The parents at the heart of the current controversy are, by definition, people who don't have enough money to pay for their children's education out of pocket, can't get credit in the private market, and have had trouble paying off debts in the past. How likely are they to be able to repay college loans that can run into tens of thousands of dollars? If too many students from a given college default on their loans, colleges are thrown out of the federal financial program. But Parent PLUS defaults don't count in that calculation.
These are parents who want to do right by their children. But while saddling them with debt may be good for colleges, HBCUs and non-HBCUs alike, it can be disastrous for families. Just because some parents may be willing to ruin their financial future on behalf of their children doesn't mean we should let them.
More broadly, the Parent PLUS debate is symptomatic of a larger crisis among underresourced colleges that serve large numbers of low-income students. This is, again, not a problem specific to HBCUs. Whole sectors of higher education, particularly private colleges that depend heavily on tuition revenue, have been swept along by a 30-year wave of price increases.
Colleges have made do by setting tuition at high levels and then giving many students large discounts—what economists call "price discrimination," in which you maximize revenue by charging each customer the most he or she is willing to pay. The problem with price discrimination is that eventually you've priced perfectly, and there's no more additional revenue to be found. That time appears to be now: A recent report from the National Association of College and University Business Officers found that even as tuition discounts reach unprecedented highs, many small colleges are failing to reap more students or revenue in return.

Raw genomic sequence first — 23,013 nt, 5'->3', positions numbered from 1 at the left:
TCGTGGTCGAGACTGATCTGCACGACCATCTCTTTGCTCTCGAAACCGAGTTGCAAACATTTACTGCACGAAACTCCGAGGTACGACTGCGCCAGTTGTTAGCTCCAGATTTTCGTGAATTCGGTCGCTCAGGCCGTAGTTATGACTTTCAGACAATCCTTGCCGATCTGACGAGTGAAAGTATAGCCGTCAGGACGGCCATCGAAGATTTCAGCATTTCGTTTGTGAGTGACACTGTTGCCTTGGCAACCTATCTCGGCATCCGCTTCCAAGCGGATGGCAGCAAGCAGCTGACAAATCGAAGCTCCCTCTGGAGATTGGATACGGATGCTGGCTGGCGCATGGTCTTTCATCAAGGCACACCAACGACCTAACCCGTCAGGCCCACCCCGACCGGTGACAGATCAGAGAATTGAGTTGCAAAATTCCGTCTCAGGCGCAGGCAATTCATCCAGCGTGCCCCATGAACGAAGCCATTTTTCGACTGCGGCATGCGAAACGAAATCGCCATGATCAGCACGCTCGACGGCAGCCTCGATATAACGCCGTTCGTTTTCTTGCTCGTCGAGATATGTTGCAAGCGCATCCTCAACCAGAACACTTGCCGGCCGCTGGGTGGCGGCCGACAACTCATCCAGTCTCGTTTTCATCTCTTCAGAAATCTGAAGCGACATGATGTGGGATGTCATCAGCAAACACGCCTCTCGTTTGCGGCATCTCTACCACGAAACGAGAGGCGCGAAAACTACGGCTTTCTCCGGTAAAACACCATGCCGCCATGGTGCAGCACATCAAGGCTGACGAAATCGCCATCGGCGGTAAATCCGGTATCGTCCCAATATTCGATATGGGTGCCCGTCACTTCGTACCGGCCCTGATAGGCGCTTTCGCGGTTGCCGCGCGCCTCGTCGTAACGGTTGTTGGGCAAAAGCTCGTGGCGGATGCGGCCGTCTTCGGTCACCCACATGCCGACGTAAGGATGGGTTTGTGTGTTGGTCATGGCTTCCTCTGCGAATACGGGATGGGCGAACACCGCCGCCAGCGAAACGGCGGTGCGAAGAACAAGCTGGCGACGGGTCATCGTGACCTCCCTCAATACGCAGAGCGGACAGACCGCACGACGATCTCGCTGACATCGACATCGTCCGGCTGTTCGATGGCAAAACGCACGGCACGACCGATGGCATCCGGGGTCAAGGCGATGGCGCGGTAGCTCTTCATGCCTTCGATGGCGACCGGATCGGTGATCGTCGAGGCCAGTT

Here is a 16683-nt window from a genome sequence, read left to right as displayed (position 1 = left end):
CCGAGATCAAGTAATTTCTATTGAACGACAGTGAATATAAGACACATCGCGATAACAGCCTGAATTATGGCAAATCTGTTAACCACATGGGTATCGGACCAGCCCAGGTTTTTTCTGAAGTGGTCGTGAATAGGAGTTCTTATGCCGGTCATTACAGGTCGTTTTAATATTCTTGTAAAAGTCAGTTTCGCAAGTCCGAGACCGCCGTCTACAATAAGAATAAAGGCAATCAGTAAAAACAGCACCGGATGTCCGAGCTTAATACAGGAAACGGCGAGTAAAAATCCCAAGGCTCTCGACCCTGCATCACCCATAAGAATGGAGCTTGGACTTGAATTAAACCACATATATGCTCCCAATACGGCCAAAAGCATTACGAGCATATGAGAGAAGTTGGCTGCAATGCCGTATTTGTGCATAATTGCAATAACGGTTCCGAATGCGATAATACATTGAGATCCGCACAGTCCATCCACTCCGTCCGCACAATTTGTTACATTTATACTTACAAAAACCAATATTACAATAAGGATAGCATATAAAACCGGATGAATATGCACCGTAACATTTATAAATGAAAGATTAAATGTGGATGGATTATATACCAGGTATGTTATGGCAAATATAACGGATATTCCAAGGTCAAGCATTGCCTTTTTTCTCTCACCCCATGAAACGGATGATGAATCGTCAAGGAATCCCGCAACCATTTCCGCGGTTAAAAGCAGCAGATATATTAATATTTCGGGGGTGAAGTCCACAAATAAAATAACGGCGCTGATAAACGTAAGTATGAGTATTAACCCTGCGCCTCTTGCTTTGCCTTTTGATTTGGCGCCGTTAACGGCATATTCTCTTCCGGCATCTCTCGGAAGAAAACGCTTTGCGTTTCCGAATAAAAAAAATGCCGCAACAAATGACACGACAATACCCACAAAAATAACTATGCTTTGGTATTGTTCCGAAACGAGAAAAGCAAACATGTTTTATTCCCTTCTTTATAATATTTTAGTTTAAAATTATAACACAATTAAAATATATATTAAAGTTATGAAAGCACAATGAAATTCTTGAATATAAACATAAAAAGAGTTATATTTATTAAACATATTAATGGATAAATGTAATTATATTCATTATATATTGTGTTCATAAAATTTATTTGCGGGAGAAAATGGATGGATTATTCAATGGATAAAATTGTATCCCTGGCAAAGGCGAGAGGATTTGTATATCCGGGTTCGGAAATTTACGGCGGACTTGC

As a result, colleges with little money can be among the most expensive places for low-income students to enroll. According to recently released data from the Department of Education, over 100 private colleges currently charge low-income students—those from families earning less than $30,000 annually—more than $20,000 in net tuition and fees, after subtracting Pell Grants, scholarships, tuition discounts, and other forms of aid. That means some low-income families are paying—or, far more likely, borrowing—more money for college than they earn in a year.
In the short run, states need to ensure that community colleges and public universities have enough available spaces and classes to enroll low-income students who can't borrow enough to attend expensive colleges. In the long run, state and federal governments should together develop a comprehensive rescue-and-investment plan for the nation's struggling colleges, particularly those with a mission to serve first-generation and minority students.
Those institutions have missions and traditions woven deep into the fabric of American learning. They have been left to struggle in the financial wilderness, with some of the most vulnerable being snapped up by for-profit colleges and used for their accreditation status like so many tear-down houses. The government should provide more financial aid, both to students and directly to institutions, for colleges that serve a high percentage of low-income students, in exchange for a commitment to meeting high standards of academic excellence.
We need basic structural changes in the way such colleges are financed, not a few more years of financial Band-Aids, paid for through the indebtedness of people who can least afford to borrow.